Drop Dead Gorgeous was a mockumentary before mockumentaries were cool. Directed by Michael Patrick Jann and written by Lona Williams, the film mockuments a high school beauty pageant in Mount Rose, Minnesota. The film hosts an ensemble cast. Kirstie Alley is Gladys Leeman, the head of the pageant committee, richest woman in town, and mother to contestant Rebecca Leeman, played by Denise Richards. The greatest competition in the pageant for the Leemans is Amber Atkins, played by Kirsten Dunst, whose mother is played by Ellen Barkin. Barkin’s best friend, Loretta, is played by (my personal favorite) Allison Janney. Let’s not forget other pageant contestants played by the late Brittany Murphy, and Amy Adams as Leslie Miller, in her debut film role.

The film highlights the force of economic division in small towns, the perception of safety as granted by living far away from the big city, and how beauty pageants represent much more than standing, smiling, and waving. You will also enjoy memorable quotes such as: “I shoved your tap shoes in my panties before I was blown out of the house”; and “Here’s your paint can. And the next time you drink window cleaner, I’m just gonna leave it in you!”; and of course, “I know what some of your big-city, no-bra-wearin’, hairy-legged women’s libbers might say.” Just typing that I feel the urge to watch it again. Right now.

MelancholiaMelancholia (2011)

I promise it’s only a coincidence I have recently watched two films starring Kirsten Dunst.

You might remember hearing about Melancholia following its premiere at the Cannes Film Festival where writer/director Lars von Trier made controversial comments about sympathizing with Hilter. Let me tell you, all the controversy in the world wouldn’t stop me from listing Melancholia as one of my top 5 favorite films in 2011.

Melancholia is told from the perspective of two sisters, and explores how each of them copes during an apocalyptic situation as an unknown planet threatens to collide with the Earth.  The sisters, Justine and Claire, are played by Kirsten Dunst and Charlotte Gainsbourg, respectively. The acting, especially by Dunst (who won the Best Actress Award at Cannes), is exceptional. When the film ended I exclaimed, “Kirsten is back!” The supporting performances by Alexander Skarsgård, Stellan Skarsgård, and Kiefer Sutherland appear effortless.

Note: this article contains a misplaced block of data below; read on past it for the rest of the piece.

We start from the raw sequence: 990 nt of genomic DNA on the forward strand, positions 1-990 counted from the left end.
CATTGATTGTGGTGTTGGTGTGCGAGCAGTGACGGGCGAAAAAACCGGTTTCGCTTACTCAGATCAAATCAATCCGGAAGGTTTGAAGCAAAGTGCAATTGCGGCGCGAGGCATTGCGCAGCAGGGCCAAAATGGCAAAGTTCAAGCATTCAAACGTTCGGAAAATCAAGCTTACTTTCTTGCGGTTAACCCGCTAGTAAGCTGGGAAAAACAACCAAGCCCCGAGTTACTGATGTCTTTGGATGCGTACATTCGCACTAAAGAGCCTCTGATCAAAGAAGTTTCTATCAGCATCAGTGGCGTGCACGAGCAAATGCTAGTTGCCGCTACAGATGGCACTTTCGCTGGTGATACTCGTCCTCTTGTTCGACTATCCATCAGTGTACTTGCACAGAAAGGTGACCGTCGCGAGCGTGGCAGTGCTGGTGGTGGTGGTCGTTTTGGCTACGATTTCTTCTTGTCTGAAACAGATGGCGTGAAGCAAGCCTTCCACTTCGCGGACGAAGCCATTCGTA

I am honestly finding it hard to write this because I do not want to give away the magic that is this film. Every image has a purpose. Every word, setting, expression, and choice is calculated to support the armature of von Trier’s message. Though at times the film can feel like a pseudo-operatic melodrama timed perfectly with the end of the world, the film offers enough cinematic eye candy and thought-provoking richness to overlook the minor disagreements. For me, the film successfully explored the power of both Mother Nature and Human Nature, and how the two often fail to coexist. Most importantly, the film left me thinking. I didn’t leave the theater happy to be entertained or repeating any crude sex joke I heard; instead I left thinking and contemplating the confines of Fate. I was moved to thought and discussion, and am convinced that Melancholia is a fine representative of Movie Art, not the Movie Business.


Brook is a teller of stories, giver of hugs, and is incapable of folding fitted sheets.